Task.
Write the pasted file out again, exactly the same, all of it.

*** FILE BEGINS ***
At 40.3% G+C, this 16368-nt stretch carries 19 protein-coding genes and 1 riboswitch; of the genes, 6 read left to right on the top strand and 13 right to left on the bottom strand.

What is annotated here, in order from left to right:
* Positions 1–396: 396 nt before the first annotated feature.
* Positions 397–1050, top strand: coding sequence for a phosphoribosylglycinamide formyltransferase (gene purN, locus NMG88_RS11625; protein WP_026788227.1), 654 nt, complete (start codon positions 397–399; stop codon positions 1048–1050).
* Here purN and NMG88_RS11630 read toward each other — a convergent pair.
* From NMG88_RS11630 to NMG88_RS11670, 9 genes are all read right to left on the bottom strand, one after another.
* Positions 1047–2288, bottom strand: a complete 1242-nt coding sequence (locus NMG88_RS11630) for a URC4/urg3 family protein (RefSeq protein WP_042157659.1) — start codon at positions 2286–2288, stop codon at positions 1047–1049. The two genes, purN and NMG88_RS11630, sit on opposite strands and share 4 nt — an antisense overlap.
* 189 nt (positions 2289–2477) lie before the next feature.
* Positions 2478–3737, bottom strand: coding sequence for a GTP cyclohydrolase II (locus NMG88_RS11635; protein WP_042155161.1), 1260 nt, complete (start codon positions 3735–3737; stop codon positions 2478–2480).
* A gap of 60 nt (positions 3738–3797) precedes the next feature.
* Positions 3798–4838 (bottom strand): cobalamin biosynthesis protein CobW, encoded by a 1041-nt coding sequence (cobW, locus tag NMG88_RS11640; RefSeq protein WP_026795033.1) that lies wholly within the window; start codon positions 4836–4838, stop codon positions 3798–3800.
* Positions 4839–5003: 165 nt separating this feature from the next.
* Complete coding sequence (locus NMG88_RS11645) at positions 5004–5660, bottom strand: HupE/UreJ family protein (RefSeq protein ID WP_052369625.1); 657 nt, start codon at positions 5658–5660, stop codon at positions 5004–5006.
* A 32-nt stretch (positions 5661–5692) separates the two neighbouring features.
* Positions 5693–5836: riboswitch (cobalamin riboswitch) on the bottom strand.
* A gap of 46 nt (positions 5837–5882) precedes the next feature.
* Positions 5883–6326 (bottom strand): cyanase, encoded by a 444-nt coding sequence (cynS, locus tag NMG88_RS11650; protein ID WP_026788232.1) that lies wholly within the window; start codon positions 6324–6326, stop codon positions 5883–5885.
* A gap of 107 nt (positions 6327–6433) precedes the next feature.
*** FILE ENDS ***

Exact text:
At 40.3% G+C, this 16368-nt stretch carries 19 protein-coding genes and 1 riboswitch; of the genes, 6 read left to right on the top strand and 13 right to left on the bottom strand.

What is annotated here, in order from left to right:
* Positions 1–396: 396 nt before the first annotated feature.
* Positions 397–1050, top strand: coding sequence for a phosphoribosylglycinamide formyltransferase (gene purN, locus NMG88_RS11625; protein WP_026788227.1), 654 nt, complete (start codon positions 397–399; stop codon positions 1048–1050).
* Here purN and NMG88_RS11630 read toward each other — a convergent pair.
* From NMG88_RS11630 to NMG88_RS11670, 9 genes are all read right to left on the bottom strand, one after another.
* Positions 1047–2288, bottom strand: a complete 1242-nt coding sequence (locus NMG88_RS11630) for a URC4/urg3 family protein (RefSeq protein WP_042157659.1) — start codon at positions 2286–2288, stop codon at positions 1047–1049. The two genes, purN and NMG88_RS11630, sit on opposite strands and share 4 nt — an antisense overlap.
* 189 nt (positions 2289–2477) lie before the next feature.
* Positions 2478–3737, bottom strand: coding sequence for a GTP cyclohydrolase II (locus NMG88_RS11635; protein WP_042155161.1), 1260 nt, complete (start codon positions 3735–3737; stop codon positions 2478–2480).
* A gap of 60 nt (positions 3738–3797) precedes the next feature.
* Positions 3798–4838 (bottom strand): cobalamin biosynthesis protein CobW, encoded by a 1041-nt coding sequence (cobW, locus tag NMG88_RS11640; RefSeq protein WP_026795033.1) that lies wholly within the window; start codon positions 4836–4838, stop codon positions 3798–3800.
* Positions 4839–5003: 165 nt separating this feature from the next.
* Complete coding sequence (locus NMG88_RS11645) at positions 5004–5660, bottom strand: HupE/UreJ family protein (RefSeq protein ID WP_052369625.1); 657 nt, start codon at positions 5658–5660, stop codon at positions 5004–5006.
* A 32-nt stretch (positions 5661–5692) separates the two neighbouring features.
* Positions 5693–5836: riboswitch (cobalamin riboswitch) on the bottom strand.
* A gap of 46 nt (positions 5837–5882) precedes the next feature.
* Positions 5883–6326 (bottom strand): cyanase, encoded by a 444-nt coding sequence (cynS, locus tag NMG88_RS11650; protein ID WP_026788232.1) that lies wholly within the window; start codon positions 6324–6326, stop codon positions 5883–5885.
* A gap of 107 nt (positions 6327–6433) precedes the next feature.